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Mark Jay Freedman

Artist Mark Jay Freedman, pictured here in his new Phoenix studio, just returned to the Valley after 10 years in NYC.


State of the Arts

By Riki Altman-Yee, Justin Lee, Lauren Swanson and Carey Sweet

Portraits by Carl Schultz


The art scene is as vital, exceptional and ever-growing as the Valley itself. Meet the innovative movers, players, works and venues that are painting a particularly beautiful picture for art lovers of all stripes.

Home is Where the Art Is
Mark Jay Freedman has been dreaming of the West.
Artist Mark Jay Freedman’s new studio space at monOrchid in Phoenix’s Roosevelt Row signals a homecoming. Recently relocated from New York, Freedman has reintroduced his work to Arizona for the first time in a decade and returned to what has now become the nation’s largest art walk: First Fridays. “MonOrchid founder Wayne Rainey and I have a history that goes way back to the downtown days of just a handful of galleries: my art group—The TRA25 Capsule—and some tumbleweeds,” he said. “I like to think we were able to move the needle a bit and that we encouraged Phoenix talent to grow.” Today, Freedman showcases a wide array of his eclectic work that ranges from painting to digital, photography, organic sculpture, rock-star tributes and, woven throughout, a theme saluting Mother Nature. “I’ve seen art in some of the strangest and most beautiful places,” he said. “But the Valley has such great energy, and now I’d like to see it celebrated here.” 214 E. Roosevelt St., Phoenix, 602.253.0339

Linda Ingraham

THE LOOK Artist Linda Ingraham finds peace amid her five Reveries paintings in the new FOUND:RE Hotel.

About Face
Linda Ingraham brings her unique style to FOUND:RE Phoenix.
It all started when Linda Ingraham ran into Mike Oleskow, the cultural curator for the new FOUND:RE Hotel in Phoenix, at a friend’s art opening. She showed him an image she had shot 15 years ago but had never printed. “It had a special quality to it, so I kept experimenting over the years, layering backgrounds underneath the face, but never finished,” she recalls. He suggested enlarging them, doing more variations and grouping five of them together as signature pieces for the lobby’s long wall. Ingraham set to work, making five enormous pieces with a process that involved high-end scanning, layering, paint enhancements and two coats of resin. “I want to communicate a universality rather than a specific person,” she explains. “They are more of a symbol of an emotional state. I feel a peacefulness and ‘at one’ with everything when I look at them.” Ingraham labeled them Reveries, stating, “They are like meditations.” Perfectly dreamy. The pieces are currently on display in the hotel. 1100 N. Central Ave., Phoenix, 602.875.8000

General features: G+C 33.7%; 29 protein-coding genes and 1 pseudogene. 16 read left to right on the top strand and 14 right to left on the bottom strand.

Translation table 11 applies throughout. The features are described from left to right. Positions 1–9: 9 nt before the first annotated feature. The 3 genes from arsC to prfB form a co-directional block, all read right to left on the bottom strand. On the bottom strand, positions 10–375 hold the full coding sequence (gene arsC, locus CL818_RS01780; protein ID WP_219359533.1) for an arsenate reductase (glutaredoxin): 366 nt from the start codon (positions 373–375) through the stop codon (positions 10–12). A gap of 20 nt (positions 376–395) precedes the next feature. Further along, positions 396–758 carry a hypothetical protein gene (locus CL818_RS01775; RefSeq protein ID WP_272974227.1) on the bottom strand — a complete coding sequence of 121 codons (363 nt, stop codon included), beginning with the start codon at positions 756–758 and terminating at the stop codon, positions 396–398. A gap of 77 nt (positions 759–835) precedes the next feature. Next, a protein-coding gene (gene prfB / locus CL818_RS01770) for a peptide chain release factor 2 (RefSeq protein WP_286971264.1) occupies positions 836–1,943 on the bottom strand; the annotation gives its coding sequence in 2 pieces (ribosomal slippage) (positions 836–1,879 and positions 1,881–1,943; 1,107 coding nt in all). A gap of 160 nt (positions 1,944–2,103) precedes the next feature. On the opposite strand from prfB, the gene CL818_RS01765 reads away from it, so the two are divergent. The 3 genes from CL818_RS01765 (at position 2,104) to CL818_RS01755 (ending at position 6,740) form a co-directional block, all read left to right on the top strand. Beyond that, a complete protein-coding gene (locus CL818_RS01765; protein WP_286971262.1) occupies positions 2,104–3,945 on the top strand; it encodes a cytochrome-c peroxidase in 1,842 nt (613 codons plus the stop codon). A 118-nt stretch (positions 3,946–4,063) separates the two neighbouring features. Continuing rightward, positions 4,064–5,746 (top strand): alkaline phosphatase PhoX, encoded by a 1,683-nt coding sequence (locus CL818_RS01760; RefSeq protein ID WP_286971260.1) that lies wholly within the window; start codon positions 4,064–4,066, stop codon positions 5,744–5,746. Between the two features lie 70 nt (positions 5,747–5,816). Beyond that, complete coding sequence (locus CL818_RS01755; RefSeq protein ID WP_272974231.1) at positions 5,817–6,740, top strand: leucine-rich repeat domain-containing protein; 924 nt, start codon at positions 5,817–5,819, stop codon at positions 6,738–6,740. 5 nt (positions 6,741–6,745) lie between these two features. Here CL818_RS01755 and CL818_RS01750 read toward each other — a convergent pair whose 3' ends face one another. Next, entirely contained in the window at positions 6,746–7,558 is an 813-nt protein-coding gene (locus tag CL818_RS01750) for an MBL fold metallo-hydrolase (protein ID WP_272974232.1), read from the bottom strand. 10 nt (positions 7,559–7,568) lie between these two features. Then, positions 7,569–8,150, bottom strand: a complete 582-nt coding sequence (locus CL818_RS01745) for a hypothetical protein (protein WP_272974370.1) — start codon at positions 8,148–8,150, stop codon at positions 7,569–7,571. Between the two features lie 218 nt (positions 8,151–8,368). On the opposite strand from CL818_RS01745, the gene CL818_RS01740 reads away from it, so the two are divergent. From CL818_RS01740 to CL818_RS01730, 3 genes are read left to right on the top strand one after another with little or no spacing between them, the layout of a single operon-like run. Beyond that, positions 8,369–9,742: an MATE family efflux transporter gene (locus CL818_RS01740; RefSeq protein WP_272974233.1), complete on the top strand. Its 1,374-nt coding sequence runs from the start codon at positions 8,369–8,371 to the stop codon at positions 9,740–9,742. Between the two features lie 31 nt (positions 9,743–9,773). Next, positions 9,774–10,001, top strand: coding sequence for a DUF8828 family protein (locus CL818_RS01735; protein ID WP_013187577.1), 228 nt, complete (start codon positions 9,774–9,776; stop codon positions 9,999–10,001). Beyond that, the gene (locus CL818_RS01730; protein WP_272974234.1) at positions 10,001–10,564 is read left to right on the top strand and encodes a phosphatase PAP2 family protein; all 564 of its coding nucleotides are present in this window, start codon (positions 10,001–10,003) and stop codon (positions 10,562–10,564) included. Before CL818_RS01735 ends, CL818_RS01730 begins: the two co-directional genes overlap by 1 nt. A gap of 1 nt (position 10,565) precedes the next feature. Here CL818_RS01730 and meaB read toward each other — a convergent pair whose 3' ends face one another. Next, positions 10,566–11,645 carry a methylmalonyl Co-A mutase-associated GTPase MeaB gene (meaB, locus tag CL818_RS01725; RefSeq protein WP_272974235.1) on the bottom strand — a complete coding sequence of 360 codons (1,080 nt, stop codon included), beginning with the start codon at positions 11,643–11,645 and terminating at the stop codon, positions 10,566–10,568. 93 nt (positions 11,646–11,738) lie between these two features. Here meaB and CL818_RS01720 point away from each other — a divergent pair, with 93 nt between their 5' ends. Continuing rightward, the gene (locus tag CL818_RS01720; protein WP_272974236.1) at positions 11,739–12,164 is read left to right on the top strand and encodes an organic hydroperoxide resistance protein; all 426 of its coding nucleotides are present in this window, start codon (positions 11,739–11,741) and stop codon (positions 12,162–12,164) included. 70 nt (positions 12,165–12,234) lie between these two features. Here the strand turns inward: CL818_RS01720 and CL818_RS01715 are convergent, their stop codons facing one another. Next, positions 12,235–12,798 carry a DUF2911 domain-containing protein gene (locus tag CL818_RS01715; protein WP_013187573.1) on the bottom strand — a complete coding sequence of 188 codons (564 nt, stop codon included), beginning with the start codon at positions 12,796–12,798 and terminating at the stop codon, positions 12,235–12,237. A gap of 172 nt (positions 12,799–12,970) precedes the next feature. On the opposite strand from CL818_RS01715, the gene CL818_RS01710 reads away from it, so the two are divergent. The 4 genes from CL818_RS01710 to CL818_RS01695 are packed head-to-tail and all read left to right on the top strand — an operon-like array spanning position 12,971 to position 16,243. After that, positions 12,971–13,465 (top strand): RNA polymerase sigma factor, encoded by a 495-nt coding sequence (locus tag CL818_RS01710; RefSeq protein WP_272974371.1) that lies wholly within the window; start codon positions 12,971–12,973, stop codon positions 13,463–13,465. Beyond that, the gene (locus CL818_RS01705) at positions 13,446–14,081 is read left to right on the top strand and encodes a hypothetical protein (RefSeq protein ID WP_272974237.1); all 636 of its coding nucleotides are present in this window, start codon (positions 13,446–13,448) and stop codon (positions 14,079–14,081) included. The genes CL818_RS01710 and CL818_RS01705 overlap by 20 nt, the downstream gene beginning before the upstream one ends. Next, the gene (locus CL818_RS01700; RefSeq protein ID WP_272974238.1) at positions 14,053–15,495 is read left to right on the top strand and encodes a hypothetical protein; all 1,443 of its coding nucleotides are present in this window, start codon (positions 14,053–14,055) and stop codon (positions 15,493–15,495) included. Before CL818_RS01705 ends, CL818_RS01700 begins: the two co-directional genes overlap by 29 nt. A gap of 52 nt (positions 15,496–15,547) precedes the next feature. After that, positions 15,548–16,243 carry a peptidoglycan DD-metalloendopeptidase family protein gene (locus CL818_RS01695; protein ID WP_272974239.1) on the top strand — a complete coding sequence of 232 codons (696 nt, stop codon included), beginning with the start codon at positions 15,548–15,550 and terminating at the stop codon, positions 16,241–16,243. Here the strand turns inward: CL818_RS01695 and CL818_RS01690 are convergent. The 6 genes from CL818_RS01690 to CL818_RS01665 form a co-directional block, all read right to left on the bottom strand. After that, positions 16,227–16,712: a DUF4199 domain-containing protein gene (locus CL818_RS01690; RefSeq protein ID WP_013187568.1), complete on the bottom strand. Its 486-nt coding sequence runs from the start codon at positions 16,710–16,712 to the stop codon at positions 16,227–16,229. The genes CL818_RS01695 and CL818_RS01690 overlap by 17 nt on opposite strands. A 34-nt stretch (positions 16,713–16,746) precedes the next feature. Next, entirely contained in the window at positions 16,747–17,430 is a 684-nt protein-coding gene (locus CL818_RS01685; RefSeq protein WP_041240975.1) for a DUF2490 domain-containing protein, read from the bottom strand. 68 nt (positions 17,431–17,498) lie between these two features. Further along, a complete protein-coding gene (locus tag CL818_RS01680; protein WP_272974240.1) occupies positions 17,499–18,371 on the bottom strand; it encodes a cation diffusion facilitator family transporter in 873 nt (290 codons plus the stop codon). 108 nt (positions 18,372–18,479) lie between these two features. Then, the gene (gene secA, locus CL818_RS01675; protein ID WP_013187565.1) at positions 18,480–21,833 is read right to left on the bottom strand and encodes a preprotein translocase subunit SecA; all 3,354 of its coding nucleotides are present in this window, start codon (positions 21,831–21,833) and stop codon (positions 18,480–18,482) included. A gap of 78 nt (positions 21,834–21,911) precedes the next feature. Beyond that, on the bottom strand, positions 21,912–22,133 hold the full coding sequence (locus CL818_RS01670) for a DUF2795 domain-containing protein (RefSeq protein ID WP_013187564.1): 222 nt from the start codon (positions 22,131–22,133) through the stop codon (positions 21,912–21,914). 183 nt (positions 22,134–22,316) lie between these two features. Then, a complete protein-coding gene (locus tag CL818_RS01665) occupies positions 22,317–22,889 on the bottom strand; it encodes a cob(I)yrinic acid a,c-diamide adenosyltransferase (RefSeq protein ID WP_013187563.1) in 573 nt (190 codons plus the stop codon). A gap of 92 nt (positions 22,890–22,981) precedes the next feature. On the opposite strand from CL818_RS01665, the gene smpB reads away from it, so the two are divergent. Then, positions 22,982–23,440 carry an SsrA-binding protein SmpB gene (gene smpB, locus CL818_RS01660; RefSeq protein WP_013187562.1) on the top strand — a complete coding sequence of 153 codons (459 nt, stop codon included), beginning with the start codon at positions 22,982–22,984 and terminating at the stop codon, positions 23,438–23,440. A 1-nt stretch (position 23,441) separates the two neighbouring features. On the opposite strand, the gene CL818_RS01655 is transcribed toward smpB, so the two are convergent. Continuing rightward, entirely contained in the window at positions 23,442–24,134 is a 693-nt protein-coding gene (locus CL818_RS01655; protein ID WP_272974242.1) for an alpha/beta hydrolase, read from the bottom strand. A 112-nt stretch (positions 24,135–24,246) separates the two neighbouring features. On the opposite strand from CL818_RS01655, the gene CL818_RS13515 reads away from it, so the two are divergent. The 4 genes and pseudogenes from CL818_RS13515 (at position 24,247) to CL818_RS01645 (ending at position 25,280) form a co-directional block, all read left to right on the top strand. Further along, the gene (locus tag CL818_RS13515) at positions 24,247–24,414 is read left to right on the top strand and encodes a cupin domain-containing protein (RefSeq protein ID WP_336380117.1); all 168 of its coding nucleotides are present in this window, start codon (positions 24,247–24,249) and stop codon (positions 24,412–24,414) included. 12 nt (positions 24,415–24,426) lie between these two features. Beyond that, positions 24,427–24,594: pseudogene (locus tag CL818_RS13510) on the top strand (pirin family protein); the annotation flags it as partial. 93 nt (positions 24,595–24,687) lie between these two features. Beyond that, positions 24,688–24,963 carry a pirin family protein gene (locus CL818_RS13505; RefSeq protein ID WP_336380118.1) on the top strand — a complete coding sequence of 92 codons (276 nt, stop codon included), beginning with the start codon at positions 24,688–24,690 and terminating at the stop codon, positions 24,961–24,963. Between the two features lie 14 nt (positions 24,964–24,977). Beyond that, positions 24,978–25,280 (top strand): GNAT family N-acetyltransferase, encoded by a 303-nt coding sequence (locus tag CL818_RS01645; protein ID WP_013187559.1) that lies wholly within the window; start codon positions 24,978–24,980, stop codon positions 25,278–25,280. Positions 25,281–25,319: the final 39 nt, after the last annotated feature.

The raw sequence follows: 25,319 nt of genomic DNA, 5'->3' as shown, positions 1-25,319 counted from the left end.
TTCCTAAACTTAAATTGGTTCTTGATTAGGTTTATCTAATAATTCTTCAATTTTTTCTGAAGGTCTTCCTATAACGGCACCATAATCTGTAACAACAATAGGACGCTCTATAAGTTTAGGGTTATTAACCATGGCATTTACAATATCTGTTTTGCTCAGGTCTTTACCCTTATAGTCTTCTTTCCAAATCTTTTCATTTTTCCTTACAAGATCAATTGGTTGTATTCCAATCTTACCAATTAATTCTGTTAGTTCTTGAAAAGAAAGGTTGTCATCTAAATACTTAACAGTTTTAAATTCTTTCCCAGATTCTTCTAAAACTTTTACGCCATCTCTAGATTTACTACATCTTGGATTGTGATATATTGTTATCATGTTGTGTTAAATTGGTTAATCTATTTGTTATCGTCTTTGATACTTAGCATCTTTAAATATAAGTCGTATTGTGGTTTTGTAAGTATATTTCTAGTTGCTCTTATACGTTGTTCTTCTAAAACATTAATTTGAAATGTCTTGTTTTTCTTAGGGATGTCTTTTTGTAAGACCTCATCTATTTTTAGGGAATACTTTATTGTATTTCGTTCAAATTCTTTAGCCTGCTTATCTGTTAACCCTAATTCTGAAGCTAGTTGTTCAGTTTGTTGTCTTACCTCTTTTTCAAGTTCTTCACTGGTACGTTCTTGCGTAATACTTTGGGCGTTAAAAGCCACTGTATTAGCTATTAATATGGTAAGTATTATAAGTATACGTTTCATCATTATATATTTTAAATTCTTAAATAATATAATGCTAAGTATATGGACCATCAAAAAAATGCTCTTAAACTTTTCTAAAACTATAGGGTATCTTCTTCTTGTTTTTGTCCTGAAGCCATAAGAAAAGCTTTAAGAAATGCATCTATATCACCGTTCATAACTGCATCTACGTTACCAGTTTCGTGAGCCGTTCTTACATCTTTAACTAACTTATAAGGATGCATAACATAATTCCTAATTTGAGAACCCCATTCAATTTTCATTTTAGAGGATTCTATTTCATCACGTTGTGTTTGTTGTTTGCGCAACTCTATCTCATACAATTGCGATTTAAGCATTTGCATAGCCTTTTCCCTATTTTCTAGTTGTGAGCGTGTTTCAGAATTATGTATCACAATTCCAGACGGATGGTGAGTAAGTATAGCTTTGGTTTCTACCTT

John A. Reyes

EMERGING Now an independent dealer, former Bentley Gallery director John A. Reyes connects clients with rising and established artists and their works.

Masterpiece Merchant
After nearly 15 years at Bentley Gallery, John A. Reyes paints a new path dealing in art.
“I have a collecting gene,” explains John A. Reyes, owner/director of Reyes Contemporary Art. “It’s always been a joy to find things that are visually pleasing.” Born and raised in Douglas, Ariz., Reyes graduated from the University of Arizona and tried being a cameraman, but quit to work at a Western gallery simply because, as he recalls, “I thought it was interesting to be around art.” Soon he was in London, studying modern art and auctions at the renowned Christie’s Education; then he moved to Phoenix in 2001, where he spent nearly 15 years at Bentley Gallery, eventually becoming its director. This summer he became an independent private art dealer. “The traditional gallery structure to represent artists and broker artwork is changing, so I’m changing with the times,” he explains. “A lot of seasoned collectors are getting older, and they want to divest.” Reyes also has clients on the hunt for special pieces to treasure, while others seek investment opportunities. “In many ways, art is an asset,” he explains. “If purchased properly, its value can increase up to 300 percent.” While Reyes searches for a brick-and-mortar office in Phoenix, he services clients around the country and reps pieces from well-known emerging artists, including Charles Arnoldi and John Millei from Southern California and Keith Milow from London. He is also working as an art consultant for Desert Botanical Garden as plans are being made for American ceramics artist Jun Kaneko’s installation next year. As for his personal acquisitions, Reyes says he mostly has works from artists he has befriended, which begs the question: Would he part with any of it? “I don’t know,” he admits. “A collection is more than just an assembly of things.” 602.538.9165

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